For employers of all types, the notion of a single leader dictating orders from on high has increasingly fallen out of favor. As concepts such as diversity, equity and inclusivity have flourished, management-level employees now generally expect to get a say in how work is done and even the organization’s strategic direction.
With this in mind, more and more employers are turning to a collaborative management model to set strategic priorities, adjust work practices, improve HR policies and look for growth opportunities.
Form a leadership team
Successful collaboration starts with a new mindset. Whether you’re a business owner, nonprofit exec or agency head, the first step is to stop thinking of managers as employees and instead regard them as members of a leadership team working toward fulfilling your organization’s mission.
To promote collaboration and make the best use of your human resources, clearly communicate your strategic objectives. For example, if you’ve prioritized expanding into new territories, make sure your managers aren’t still focusing on extracting new business from current sales areas.
You also must be willing to listen to managers’ ideas — and to act on the viable ones. Relinquishing control can be hard for many business owners and top organizational leaders, but keep the advantages in mind. A collaborative approach distributes the decision-making burden, so it doesn’t fall on just your shoulders. This can relieve stress and allow you to focus on areas of strength or those you might have neglected because you’re so busy.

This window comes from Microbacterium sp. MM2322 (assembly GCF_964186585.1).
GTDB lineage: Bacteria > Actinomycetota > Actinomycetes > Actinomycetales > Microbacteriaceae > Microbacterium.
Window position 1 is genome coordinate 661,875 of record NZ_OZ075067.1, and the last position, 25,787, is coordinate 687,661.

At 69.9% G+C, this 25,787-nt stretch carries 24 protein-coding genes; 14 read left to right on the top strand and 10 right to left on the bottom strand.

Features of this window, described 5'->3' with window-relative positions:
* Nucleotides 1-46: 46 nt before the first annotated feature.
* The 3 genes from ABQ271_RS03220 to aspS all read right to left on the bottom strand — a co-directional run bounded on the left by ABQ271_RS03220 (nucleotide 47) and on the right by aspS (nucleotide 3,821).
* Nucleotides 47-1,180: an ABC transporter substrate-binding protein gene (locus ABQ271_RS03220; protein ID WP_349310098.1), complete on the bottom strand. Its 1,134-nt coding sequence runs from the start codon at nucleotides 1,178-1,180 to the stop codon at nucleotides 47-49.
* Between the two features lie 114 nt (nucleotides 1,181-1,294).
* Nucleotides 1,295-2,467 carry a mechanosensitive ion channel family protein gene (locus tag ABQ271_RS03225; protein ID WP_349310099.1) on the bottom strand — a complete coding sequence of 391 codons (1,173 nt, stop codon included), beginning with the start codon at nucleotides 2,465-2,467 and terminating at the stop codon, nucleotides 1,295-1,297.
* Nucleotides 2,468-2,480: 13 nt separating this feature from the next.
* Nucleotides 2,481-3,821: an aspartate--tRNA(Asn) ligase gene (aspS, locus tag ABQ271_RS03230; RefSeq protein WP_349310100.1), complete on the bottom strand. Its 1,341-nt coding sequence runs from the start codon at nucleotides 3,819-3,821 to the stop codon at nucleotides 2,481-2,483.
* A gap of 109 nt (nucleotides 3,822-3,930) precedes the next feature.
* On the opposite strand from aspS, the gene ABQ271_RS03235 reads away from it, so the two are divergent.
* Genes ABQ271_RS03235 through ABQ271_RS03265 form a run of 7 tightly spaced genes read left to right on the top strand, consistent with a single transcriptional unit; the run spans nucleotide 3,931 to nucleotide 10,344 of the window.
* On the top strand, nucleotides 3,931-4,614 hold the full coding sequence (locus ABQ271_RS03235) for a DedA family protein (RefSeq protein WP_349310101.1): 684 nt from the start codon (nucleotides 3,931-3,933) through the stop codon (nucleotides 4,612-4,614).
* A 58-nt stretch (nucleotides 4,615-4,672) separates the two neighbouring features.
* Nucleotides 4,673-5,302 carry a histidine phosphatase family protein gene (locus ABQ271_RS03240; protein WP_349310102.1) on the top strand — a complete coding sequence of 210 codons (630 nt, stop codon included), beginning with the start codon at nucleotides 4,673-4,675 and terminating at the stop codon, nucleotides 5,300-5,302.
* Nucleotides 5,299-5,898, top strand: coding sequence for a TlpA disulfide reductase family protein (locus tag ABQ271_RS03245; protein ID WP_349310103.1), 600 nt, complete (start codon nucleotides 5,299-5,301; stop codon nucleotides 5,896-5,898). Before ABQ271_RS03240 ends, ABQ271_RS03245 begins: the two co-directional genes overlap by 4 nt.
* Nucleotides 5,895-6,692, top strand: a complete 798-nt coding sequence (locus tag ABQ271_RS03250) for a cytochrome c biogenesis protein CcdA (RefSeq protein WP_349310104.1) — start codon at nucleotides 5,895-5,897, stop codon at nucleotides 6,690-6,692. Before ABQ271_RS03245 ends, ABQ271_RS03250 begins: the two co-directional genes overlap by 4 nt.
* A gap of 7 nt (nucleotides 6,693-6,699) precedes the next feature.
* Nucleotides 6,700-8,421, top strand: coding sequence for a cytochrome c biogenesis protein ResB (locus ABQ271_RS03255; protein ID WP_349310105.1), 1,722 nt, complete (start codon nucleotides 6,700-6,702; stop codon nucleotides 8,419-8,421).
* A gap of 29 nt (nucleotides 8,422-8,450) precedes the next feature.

Focus on development
Even as you move to a more collaborative management model, and include managers in strategic decisions, don’t forget to recognize their individual skills and talents. For instance, you and other managers could have uncertainties about a new marketing plan, but you should trust your marketing director to carry it out with minimal oversight.
To ensure that managers know they have your confidence, conduct regular performance reviews where you note their contributions and accomplishments and set challenging though attainable goals. Moreover, help them grow professionally by providing constructive, ongoing training to develop their leadership and teamwork skills.
Be a team player
No matter what your organization’s mission, you’re more than likely engaged in a “team sport.” That is, if you assemble a strong leadership team around you, your odds of success go way up. And don’t stop at the management level — gathering input from every level of the organizational chart can pay great dividends. Contact us for help assessing the profitability impact and potential of your managers.
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